The Two Faces of January Review

From the producers of Tinker Tailor Soldier Spy, the writer of Drive, and the author of The Talented Mr. Ripley,  The Two Faces of January (12A) is screenwriter Hossein Amini’s directorial debut.

What’s It About? Set in the 60s among the beautiful backdrops of Athens, Crete and Istanbul, The Two Faces of January tells the story of Rydal (Oscar Isaac), an American con artist working in Greece as a tour guide, where he meets glamorous American couple Chester and Collette MacFarland (Viggo Mortensen and Kirsten Dunst). After finding himself in the wrong place at the wrong time, Rydal ends up entangled in the couple’s lives and it soon becomes apparent that he is not the only con artist around.

TTFOJ1396631027_TFoJStillVerdict: First and foremost, The Two Faces of January is visually stunning. Not only do the sunny villages and ruins of Greece TTFOJprovide the film with beautiful scenery, but the 6os era makes way for a subtle yet time-appropriate costuming, and the entire tone of the film feels very traditional of the classic film noir genre.

The story itself is fascinating from the offset; the concept of both leading men being a little on the shifty side makes for an interesting watch as you’re never sure who you can trust or who is telling the truth. For example, upon meeting the couple Rydal says that he was drawn to them due to Chester reminding him of his father, however, is this just a ploy to get closer to Chester’s beautiful wife?

Perfectly paced by Hossein Amini in his directorial debut, as the story unravels so do the characters with Chester becoming increasingly paranoid of Rydal’s intentions which ironically leads to him to destroy everything that he loves. On the other hand, Rydal’s increased wariness of the unstable Chester leaves him more and more desperate to find a way out of the mess that he has somehow found himself involved in.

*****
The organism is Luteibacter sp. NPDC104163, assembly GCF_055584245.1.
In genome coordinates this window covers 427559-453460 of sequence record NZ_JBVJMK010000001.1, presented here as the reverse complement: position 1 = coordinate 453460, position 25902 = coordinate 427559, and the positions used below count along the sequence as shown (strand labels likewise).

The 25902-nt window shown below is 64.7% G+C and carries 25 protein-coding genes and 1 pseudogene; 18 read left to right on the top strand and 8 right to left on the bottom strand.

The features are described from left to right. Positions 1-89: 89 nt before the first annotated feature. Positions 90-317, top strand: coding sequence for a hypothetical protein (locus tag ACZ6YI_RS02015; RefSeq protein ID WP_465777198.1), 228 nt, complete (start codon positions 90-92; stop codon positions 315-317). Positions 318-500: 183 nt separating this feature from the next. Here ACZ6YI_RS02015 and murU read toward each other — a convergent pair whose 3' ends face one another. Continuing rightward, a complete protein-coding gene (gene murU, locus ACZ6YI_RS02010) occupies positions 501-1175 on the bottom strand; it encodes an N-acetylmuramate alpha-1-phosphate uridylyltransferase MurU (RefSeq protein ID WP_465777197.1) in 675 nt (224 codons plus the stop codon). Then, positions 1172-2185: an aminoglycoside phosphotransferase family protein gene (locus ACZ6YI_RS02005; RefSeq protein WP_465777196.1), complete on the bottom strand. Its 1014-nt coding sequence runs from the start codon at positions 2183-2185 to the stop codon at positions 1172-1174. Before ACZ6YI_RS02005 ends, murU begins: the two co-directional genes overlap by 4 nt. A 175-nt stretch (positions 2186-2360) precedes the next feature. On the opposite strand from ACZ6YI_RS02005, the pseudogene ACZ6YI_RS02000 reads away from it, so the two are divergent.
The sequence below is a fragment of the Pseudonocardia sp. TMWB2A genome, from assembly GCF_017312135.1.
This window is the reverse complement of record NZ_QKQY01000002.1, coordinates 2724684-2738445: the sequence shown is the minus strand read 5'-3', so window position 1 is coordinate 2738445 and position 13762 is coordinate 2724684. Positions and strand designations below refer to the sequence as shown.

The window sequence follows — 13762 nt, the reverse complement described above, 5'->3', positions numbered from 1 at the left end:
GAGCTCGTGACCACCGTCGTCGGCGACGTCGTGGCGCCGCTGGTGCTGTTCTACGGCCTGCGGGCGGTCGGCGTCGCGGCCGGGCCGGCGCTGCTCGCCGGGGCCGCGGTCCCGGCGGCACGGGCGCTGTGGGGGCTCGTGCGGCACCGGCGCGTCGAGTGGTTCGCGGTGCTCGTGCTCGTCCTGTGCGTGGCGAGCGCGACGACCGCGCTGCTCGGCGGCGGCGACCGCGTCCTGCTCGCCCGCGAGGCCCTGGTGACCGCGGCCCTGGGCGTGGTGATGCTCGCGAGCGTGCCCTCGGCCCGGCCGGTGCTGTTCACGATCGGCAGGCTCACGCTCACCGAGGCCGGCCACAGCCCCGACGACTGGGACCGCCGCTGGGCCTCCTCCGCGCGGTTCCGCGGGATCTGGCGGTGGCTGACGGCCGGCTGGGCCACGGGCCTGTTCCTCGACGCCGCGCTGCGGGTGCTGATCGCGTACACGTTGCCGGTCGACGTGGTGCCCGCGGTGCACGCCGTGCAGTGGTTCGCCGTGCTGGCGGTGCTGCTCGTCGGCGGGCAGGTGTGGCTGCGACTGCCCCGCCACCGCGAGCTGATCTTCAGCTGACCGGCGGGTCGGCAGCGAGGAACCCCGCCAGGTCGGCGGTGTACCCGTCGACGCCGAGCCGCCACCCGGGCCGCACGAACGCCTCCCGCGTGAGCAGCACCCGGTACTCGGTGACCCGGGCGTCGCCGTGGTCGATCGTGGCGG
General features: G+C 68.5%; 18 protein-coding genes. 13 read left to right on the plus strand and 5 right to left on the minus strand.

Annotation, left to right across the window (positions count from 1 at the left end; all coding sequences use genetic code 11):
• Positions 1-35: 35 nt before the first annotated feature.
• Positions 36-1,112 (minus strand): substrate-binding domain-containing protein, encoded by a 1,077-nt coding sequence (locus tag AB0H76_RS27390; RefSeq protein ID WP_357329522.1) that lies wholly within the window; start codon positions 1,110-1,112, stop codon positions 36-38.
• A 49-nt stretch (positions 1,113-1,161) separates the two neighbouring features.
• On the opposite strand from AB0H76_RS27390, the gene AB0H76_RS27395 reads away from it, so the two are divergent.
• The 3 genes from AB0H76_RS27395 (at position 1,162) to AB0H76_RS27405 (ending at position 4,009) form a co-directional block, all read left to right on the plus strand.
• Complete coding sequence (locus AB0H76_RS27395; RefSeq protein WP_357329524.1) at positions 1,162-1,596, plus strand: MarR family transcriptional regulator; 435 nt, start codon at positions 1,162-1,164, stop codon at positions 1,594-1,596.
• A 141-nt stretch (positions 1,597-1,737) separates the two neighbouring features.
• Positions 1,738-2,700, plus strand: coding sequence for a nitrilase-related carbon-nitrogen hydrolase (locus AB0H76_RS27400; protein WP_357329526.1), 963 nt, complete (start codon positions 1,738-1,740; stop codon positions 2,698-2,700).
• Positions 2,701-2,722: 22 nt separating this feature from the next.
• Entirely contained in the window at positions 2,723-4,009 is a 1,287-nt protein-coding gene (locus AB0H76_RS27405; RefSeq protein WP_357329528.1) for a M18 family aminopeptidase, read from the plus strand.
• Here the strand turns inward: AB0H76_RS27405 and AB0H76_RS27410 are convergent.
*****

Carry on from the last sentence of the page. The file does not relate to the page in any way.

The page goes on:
Whilst Dunst and Mortensen each give incredibly strong performances as the MacFarlands, it is Oscar Isaac who steals the show as Rydal. Commanding the screen with charm and charisma, Isaac adds to the film’s noir style with a presence uncannily similar to that of the leading men from old Hollywood classics of yesteryear, cementing his position as an up-and-coming actor to watch.

The cast have a brilliant on-screen chemistry and every aspect of their very complex relationships was riveting and believable TTFOJTTFOJto watch. Their understated performances were just as engrossing as the underlying tension and intrigue of the story.

Unpredictable from start to finish, The Two Faces of January provides a nostalgic look at cinema with timeless performances, backdrops and costumes that makes the film seem fresh and innovative despite being set over 50 years ago.

Final Words: The Two Faces of January will quickly become a timeless classic in the thriller genre, with a great story and impeccable pacing leaving you unable to guess what the next scene will bring. Strong performances all round create a chemistry that transcends through the screen and into the hearts of the audience with Oscar Isaac proving himself yet again as a leading man and firmly announcing himself as a bold new face of cinema.

The Two Faces of January is in UK cinemas on 16 May 2014.